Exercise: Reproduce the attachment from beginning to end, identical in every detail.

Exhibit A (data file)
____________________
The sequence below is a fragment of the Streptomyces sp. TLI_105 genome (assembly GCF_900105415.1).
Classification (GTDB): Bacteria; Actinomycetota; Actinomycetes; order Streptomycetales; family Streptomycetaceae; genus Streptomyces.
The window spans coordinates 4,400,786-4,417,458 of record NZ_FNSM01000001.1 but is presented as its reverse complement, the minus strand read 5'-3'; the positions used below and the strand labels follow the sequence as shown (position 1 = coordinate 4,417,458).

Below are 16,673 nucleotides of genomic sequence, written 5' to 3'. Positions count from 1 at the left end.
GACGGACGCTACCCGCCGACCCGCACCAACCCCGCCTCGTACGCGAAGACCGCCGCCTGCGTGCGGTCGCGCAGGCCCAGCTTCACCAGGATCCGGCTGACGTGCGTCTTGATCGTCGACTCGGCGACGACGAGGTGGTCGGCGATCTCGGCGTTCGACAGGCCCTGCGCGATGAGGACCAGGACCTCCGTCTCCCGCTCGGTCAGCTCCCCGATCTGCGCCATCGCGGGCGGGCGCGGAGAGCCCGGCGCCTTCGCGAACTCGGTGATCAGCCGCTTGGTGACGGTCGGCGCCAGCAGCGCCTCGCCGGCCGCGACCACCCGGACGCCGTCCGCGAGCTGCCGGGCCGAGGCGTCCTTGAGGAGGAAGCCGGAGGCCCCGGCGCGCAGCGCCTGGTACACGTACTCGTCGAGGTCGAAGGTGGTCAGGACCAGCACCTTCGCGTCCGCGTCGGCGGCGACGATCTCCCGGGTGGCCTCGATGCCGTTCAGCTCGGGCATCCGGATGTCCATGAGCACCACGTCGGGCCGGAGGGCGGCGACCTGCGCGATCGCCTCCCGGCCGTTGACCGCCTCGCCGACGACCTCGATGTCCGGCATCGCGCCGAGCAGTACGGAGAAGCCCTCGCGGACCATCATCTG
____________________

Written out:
The sequence below is a fragment of the Streptomyces sp. TLI_105 genome (assembly GCF_900105415.1).
Classification (GTDB): Bacteria; Actinomycetota; Actinomycetes; order Streptomycetales; family Streptomycetaceae; genus Streptomyces.
The window spans coordinates 4,400,786-4,417,458 of record NZ_FNSM01000001.1 but is presented as its reverse complement, the minus strand read 5'-3'; the positions used below and the strand labels follow the sequence as shown (position 1 = coordinate 4,417,458).

Below are 16,673 nucleotides of genomic sequence, written 5' to 3'. Positions count from 1 at the left end.
GACGGACGCTACCCGCCGACCCGCACCAACCCCGCCTCGTACGCGAAGACCGCCGCCTGCGTGCGGTCGCGCAGGCCCAGCTTCACCAGGATCCGGCTGACGTGCGTCTTGATCGTCGACTCGGCGACGACGAGGTGGTCGGCGATCTCGGCGTTCGACAGGCCCTGCGCGATGAGGACCAGGACCTCCGTCTCCCGCTCGGTCAGCTCCCCGATCTGCGCCATCGCGGGCGGGCGCGGAGAGCCCGGCGCCTTCGCGAACTCGGTGATCAGCCGCTTGGTGACGGTCGGCGCCAGCAGCGCCTCGCCGGCCGCGACCACCCGGACGCCGTCCGCGAGCTGCCGGGCCGAGGCGTCCTTGAGGAGGAAGCCGGAGGCCCCGGCGCGCAGCGCCTGGTACACGTACTCGTCGAGGTCGAAGGTGGTCAGGACCAGCACCTTCGCGTCCGCGTCGGCGGCGACGATCTCCCGGGTGGCCTCGATGCCGTTCAGCTCGGGCATCCGGATGTCCATGAGCACCACGTCGGGCCGGAGGGCGGCGACCTGCGCGATCGCCTCCCGGCCGTTGACCGCCTCGCCGACGACCTCGATGTCCGGCATCGCGCCGAGCAGTACGGAGAAGCCCTCGCGGACCATCATCTG